A session plan for defence

A four-part plan for a defence session. It keeps the players active through lots of games, while still focussing on good technique. 



Players run around inside a coned area. When the coach shouts a number they must get into that group size.

The game progresses so that when a number is shouted the players must get into groups of that number and then build a pyramid. First team to build their pyramid is the winner.

As the game continues, the coach can add the “battle” call. If this is called, players must get a partner and get into a piggy back position. Players then move around and must try to dislodge other players from their partners backs. 

For safety there should be two rules. 

1. You can only “battle” against one other pair at a time. 

2. Players cannot be pulled to the ground over their partners head.



This game is about the defence recognising the importance of controlling the tempo of the opposition play and creating lots of time to become organised.

Game is played with equal numbers.

I use what I consider to be a “Transition Tackle” similar to U9s where a three-second grab and hold results in a tackle call and the player in possession goes to ground. In this game I would make it a five-second count before the tackle is called.

If the defence can make two consecutive five-second grab-and-holds beyond the gainline then they are rewarded with possession (likely to be the introduction of a second ball).

Coaching points

  • The defence should work out that 2 man tackles will help them to slow the opposition attack down. Get them to talk about how they do this most effectively.
  • Get them to think about where the tackle occurs and the opportunities or challenges that provides e.g. if it is a center field ruck how can we effectively apply pressure on both sides?
  • Can you use simple principles (mine would be appropriate spacing, appropriate line speed, stay square and connected) to reinforce good behaviours and challenge decision making?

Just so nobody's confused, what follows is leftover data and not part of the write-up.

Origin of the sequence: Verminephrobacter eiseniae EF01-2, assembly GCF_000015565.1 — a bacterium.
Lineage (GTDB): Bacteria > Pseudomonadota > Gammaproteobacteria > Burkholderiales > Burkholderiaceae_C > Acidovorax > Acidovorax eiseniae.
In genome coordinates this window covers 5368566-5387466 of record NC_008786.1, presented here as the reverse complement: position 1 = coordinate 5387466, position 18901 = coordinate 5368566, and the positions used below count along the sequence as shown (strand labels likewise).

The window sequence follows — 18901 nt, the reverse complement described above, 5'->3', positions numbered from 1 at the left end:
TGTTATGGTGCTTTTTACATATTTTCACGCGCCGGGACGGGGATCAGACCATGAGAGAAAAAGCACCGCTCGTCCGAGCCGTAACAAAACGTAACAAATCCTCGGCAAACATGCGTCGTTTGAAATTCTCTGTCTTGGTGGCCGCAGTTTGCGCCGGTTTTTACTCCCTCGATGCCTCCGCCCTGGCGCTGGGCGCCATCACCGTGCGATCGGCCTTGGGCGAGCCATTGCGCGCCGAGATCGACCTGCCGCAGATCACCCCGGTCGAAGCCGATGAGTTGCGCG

The aim of this practice is to help players understand how to make effective two-player tackles.

Across a try-line set out five evenly spaced cones.

A defender takes up position on each of the five cones.

In the channel between each cone place an attacker (approximately 10m away from the try line). 

Label each attacker 1-4

On your call of a number, that attacker tries to score in their channel over the tryline.

The two defenders covering that channel must work together to stop them scoring. Once the attacker is tackled or they score, the defence re-set and a new number is called.

You may want to use a system to record each attempted tackle. For example, use a green cone on the ground to represent a positive tackle where the defence has made ground. An orange cone for a neutral tackle if the player is stopped where they meet and a red cone for a negative tackle if the attacker gains ground or scores. This can then be used to help feedback to the players on how they have done. 

Coaching points

  • What is the communication like between the two defenders? Who is going low and who is going high?
  • What is the role of the assisting tackler? Are they looking to control the tempo of play or to win the ball?
  • What is the ideal positioning of each player if they want to win ground in the tackle?



The aim of this game is to switch the scoring system to only reward the defence. The longer you’re defending, the more points you get.

Split into two even teams. Change the space of your pitch to create the right level of challenge for your defence.

The defence gets a point for every phase of play the attack goes through before they score.

They get two points for any time they can gain possession of the ball.

If the defence does get possession then they roll the ball behind the attack and keep on defending.

Once the attack score they then get the chance to defend and score points themselves (there are no points for the try itself).

Coaching points

  • This is a highly attritional game. Make sure there are plenty of opportunities for rest between sets. This could be through team huddles or it could be through having a third team that can rest when not in the game.
  • You might want to use the game to teach patience in defence. Being comfortable defending for long periods will have an effect on the opposition. 
  • Can your team recognise the right moments to try and get the ball back?
  • How long can your team keep to their defensive principles? Does it break down when they are tired or frustrated? Does it have a direct effect on when tries are scored against them?
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